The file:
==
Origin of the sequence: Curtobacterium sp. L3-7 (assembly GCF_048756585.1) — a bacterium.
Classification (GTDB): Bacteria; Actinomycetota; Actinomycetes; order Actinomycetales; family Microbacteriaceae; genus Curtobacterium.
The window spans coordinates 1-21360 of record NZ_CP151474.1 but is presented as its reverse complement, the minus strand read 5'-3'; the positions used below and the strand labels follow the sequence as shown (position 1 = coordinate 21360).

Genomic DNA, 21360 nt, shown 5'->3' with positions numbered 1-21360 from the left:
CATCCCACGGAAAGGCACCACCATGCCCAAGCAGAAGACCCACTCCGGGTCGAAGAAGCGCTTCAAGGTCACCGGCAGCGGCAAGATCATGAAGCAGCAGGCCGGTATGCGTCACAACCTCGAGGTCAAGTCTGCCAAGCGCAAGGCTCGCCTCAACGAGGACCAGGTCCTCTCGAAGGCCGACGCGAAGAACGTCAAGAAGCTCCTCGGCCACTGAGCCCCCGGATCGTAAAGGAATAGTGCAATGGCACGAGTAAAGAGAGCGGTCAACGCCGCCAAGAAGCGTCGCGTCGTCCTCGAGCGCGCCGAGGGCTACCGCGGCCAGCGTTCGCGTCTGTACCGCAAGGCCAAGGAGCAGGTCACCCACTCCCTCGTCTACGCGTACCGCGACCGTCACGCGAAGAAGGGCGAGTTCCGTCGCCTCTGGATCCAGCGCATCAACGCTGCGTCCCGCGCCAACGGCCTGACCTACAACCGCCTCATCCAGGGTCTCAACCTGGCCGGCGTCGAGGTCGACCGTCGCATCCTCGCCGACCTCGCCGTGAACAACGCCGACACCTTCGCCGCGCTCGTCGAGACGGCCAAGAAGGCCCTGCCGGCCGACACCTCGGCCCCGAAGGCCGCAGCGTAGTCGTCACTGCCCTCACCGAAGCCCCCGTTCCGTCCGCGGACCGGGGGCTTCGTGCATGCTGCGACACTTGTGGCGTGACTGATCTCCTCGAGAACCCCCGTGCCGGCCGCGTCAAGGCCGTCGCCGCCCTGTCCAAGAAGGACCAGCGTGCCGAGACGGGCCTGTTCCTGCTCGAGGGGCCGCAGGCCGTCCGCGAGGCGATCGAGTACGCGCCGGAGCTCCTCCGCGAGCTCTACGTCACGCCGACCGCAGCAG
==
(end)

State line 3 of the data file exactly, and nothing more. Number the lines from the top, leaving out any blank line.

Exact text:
The window spans coordinates 1-21360 of record NZ_CP151474.1 but is presented as its reverse complement, the minus strand read 5'-3'; the positions used below and the strand labels follow the sequence as shown (position 1 = coordinate 21360).